Kennedy fired up for more Festival success

By Sports Desk March 03, 2024

For a young jockey, Jack Kennedy is very familiar with the highs and lows that racing can supply.

The 24-year-old has experienced extremes of both throughout his career so far, winning 10 times at the Cheltenham Festival but missing the meeting completely due to injury twice.

He has suffered a broken leg on five different occasions, but each time has returned to action to seamlessly pick up where he left off.

Cheltenham success, which evades many good jockeys for years, came almost instantly to Kennedy when he partnered Labaik to victory in the 2017 Supreme Novices’ Hurdle, despite the horse being a 25-1 chance with a history of refusing to race.

The triumph was no fluke, however, and at the 2018 Festival he rode four winners for Gordon Elliott, though the following year he drew a blank and returned to Ireland empty handed.

Injury prevented him from riding at the meeting in 2020, but the all-or-nothing nature of his Cheltenham fortunes was evidenced again in 2021, as he rode four winners, including the biggest prize of them all when partnering Henry de Bromhead’s Minella Indo to Gold Cup victory.

However, the whole event was held behind closed doors due to the coronavirus pandemic, something that struck him as he walked back to the paddock past an empty grandstand that would usually be brimming with people.

“It was class, obviously it was a pity there was no one there but the initial feeling I got when I crossed the line was the same as if the stands were packed,” he said.

“The walk down the chute and things afterwards, that’s when you realise there’s no one there, but it was a dream come true.”

Delta Work provided him with a sole victory in 2022 when winning the Glenfarclas Cross Country Chase before a fall at Naas the following January scuppered any hopes of riding at the meeting last year.

“Missing it last year was tough and there’s a while to go yet, so hopefully I do make it there,” the rider said.

“I’ll keep going, as when you start thinking about those sort of things, then something goes wrong then. I’ll keep going as usual.

“I suppose it’s just the cards you’re dealt. We seem to be going well this year.

“Labaik seems a while ago and obviously there’s been a couple of years I’ve missed through injury.”

The Cheltenham Festival is the pinnacle of the sport for many and for the big operations, from which people expect success, there is a great sense of pressure to get off the mark as soon as possible.

Spectators will be keenly waiting for the first success from the power stables of Willie Mullins and Elliott and this is a pressure that trails into the weighing room, too.

“To get a winner is great, we’ll try to pick up as many as possible – but if I get one, I’ll be happy,” said Kennedy.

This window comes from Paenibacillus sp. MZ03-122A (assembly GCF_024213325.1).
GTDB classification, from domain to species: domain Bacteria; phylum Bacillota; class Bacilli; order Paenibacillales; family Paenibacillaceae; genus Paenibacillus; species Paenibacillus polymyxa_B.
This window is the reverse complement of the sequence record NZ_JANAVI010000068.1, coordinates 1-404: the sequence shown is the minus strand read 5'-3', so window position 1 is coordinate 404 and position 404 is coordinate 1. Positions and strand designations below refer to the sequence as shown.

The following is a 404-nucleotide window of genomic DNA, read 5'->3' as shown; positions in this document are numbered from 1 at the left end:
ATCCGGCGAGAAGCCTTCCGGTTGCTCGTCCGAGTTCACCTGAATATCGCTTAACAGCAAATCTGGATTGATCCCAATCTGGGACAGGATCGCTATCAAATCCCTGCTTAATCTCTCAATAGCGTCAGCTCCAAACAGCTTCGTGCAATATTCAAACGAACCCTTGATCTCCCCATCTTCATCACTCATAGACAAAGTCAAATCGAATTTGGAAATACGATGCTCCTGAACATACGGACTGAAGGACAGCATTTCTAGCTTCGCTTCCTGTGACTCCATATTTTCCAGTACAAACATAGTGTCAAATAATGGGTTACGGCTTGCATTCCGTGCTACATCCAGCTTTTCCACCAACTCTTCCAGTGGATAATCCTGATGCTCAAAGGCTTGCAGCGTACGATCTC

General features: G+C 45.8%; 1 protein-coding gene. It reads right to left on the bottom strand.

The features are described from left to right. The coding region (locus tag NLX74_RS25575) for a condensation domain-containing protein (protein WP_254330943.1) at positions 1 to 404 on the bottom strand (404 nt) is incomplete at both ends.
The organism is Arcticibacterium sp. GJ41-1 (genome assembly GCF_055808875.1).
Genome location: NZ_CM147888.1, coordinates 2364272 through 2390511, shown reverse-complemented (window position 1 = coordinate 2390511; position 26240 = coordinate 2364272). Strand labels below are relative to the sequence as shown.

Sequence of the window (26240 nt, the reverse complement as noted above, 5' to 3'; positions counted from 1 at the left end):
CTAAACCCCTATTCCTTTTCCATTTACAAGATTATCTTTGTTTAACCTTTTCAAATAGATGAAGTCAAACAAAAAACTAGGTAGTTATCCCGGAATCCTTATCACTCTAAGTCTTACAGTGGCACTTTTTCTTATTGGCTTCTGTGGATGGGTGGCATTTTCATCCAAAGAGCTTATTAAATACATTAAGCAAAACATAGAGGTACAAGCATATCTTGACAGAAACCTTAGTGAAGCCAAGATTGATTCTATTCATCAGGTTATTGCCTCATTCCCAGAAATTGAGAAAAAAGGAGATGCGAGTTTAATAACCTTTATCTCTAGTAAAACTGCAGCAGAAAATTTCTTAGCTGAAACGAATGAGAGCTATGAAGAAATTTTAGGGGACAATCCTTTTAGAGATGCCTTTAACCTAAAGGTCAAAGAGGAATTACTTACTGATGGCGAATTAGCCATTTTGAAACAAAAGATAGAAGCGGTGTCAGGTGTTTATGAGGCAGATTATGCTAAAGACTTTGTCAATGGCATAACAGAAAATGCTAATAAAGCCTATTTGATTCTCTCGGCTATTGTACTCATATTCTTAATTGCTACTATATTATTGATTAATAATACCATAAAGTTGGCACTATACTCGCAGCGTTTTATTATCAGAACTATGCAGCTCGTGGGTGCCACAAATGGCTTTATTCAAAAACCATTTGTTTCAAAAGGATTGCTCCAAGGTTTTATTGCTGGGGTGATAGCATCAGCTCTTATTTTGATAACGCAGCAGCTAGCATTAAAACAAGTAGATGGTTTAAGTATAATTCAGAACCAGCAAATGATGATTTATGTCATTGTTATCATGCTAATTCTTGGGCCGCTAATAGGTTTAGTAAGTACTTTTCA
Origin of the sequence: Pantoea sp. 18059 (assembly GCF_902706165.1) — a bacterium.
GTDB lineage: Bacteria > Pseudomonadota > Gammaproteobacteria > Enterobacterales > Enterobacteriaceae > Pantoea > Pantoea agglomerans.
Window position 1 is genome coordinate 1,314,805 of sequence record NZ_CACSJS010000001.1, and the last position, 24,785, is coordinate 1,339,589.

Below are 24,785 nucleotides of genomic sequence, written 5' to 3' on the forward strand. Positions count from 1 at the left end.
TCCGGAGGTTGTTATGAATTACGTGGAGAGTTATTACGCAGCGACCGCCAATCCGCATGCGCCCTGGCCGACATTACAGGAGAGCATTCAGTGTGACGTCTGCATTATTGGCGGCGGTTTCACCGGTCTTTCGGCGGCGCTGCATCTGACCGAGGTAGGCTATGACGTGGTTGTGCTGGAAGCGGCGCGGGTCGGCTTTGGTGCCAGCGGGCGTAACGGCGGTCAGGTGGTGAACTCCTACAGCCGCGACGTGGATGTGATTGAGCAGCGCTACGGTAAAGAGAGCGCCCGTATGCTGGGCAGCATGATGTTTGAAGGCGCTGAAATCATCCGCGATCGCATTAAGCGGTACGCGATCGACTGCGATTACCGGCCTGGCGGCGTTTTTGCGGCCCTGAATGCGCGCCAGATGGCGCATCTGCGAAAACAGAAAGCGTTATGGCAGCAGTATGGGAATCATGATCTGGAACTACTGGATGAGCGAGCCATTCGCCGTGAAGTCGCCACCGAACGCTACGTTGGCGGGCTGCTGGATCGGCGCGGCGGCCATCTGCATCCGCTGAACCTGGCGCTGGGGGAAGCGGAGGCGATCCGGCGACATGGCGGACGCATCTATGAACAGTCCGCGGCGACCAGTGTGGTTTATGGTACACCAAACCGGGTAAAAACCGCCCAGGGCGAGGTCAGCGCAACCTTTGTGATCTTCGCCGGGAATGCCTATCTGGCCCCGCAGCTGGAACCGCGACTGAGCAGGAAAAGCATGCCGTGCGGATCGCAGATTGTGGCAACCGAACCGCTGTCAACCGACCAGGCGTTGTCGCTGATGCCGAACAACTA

“It’s a big help if you can get one on the board early, it kind of settles you into the week better than if you’re left waiting for one. It’s a massive help if you can get one on the first day.

“If you haven’t had a winner by the Thursday, you’d obviously be getting a bit anxious, but you’d try to not let it get it to you and you just have to keep riding as best you can.

“I suppose I get a bit nervous, but I wouldn’t let it get to me. Sitting in the weighing room, maybe the 10 minutes before you go out, you’re wanting to get on with it, but as soon as you get up on them, it all goes away.

“The weighing room is quieter than everywhere else, as everyone is in the zone. Once you get settled into the whole thing, everyone will loosen up a bit, but before the race people are probably a bit tense.

“It depends what sort of week you’re having, if it’s a good week it flies by and if it’s a bad week it can be the longest week of your life. In 2019, I didn’t have a winner there, that was a long week.”

Kennedy may have ridden a Gold Cup winner for De Bromhead but Elliott is the trainer with whom he is most readily associated and the two have a well-established bond.

“Gordon has been unreal. From the minute I came in here, he hasn’t been afraid to put me up on good horses,” he said.

“I’ve been up here on school holidays since I was 12 or 13 and started here full-time just before I turned 16.

“Myself and Gordon have the same ideas about things and seem to work well together. I’m sure he’s been unhappy with a few rides around there, actually in 2019 after the County Hurdle (unseated from Eclair De Beaufeau at the last), I got a bit of a telling off after that!

“Even if I did something wrong, Gordon would tell me but he forgets about it straight away and it’s on to the next one.”

It is clearly a partnership based on mutual esteem and loyalty and Elliott is unreserved in his praise for the rider, simply saying: “In my mind, he’s the best jockey riding, on either side of the Irish Sea – he’s different class.”

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